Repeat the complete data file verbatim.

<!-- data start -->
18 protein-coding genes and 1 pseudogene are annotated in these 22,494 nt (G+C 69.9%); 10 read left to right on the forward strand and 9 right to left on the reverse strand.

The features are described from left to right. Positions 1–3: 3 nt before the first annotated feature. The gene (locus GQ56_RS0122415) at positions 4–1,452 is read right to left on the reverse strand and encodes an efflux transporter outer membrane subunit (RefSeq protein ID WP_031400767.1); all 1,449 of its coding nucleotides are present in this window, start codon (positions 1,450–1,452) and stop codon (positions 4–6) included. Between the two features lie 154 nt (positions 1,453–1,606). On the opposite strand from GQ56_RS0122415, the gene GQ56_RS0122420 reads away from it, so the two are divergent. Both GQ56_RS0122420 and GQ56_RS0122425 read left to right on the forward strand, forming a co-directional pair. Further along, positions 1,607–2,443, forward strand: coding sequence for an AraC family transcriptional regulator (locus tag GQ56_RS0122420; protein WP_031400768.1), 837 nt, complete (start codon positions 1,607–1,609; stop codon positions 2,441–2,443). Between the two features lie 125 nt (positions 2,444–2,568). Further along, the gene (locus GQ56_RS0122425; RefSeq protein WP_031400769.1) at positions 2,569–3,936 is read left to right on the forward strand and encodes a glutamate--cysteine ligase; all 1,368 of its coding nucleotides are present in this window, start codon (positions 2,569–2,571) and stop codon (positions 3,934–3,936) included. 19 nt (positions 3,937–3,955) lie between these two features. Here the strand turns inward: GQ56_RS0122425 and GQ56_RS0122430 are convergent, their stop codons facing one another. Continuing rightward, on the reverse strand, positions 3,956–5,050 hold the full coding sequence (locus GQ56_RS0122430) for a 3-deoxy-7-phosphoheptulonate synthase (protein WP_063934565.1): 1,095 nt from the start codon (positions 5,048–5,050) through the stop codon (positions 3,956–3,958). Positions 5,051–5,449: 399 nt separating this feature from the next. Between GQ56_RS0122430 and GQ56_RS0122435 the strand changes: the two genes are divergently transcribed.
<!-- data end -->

18 protein-coding genes and 1 pseudogene are annotated in these 22,494 nt (G+C 69.9%); 10 read left to right on the forward strand and 9 right to left on the reverse strand.

The features are described from left to right. Positions 1–3: 3 nt before the first annotated feature. The gene (locus GQ56_RS0122415) at positions 4–1,452 is read right to left on the reverse strand and encodes an efflux transporter outer membrane subunit (RefSeq protein ID WP_031400767.1); all 1,449 of its coding nucleotides are present in this window, start codon (positions 1,450–1,452) and stop codon (positions 4–6) included. Between the two features lie 154 nt (positions 1,453–1,606). On the opposite strand from GQ56_RS0122415, the gene GQ56_RS0122420 reads away from it, so the two are divergent. Both GQ56_RS0122420 and GQ56_RS0122425 read left to right on the forward strand, forming a co-directional pair. Further along, positions 1,607–2,443, forward strand: coding sequence for an AraC family transcriptional regulator (locus tag GQ56_RS0122420; protein WP_031400768.1), 837 nt, complete (start codon positions 1,607–1,609; stop codon positions 2,441–2,443). Between the two features lie 125 nt (positions 2,444–2,568). Further along, the gene (locus GQ56_RS0122425; RefSeq protein WP_031400769.1) at positions 2,569–3,936 is read left to right on the forward strand and encodes a glutamate--cysteine ligase; all 1,368 of its coding nucleotides are present in this window, start codon (positions 2,569–2,571) and stop codon (positions 3,934–3,936) included. 19 nt (positions 3,937–3,955) lie between these two features. Here the strand turns inward: GQ56_RS0122425 and GQ56_RS0122430 are convergent, their stop codons facing one another. Continuing rightward, on the reverse strand, positions 3,956–5,050 hold the full coding sequence (locus GQ56_RS0122430) for a 3-deoxy-7-phosphoheptulonate synthase (protein WP_063934565.1): 1,095 nt from the start codon (positions 5,048–5,050) through the stop codon (positions 3,956–3,958). Positions 5,051–5,449: 399 nt separating this feature from the next. Between GQ56_RS0122430 and GQ56_RS0122435 the strand changes: the two genes are divergently transcribed.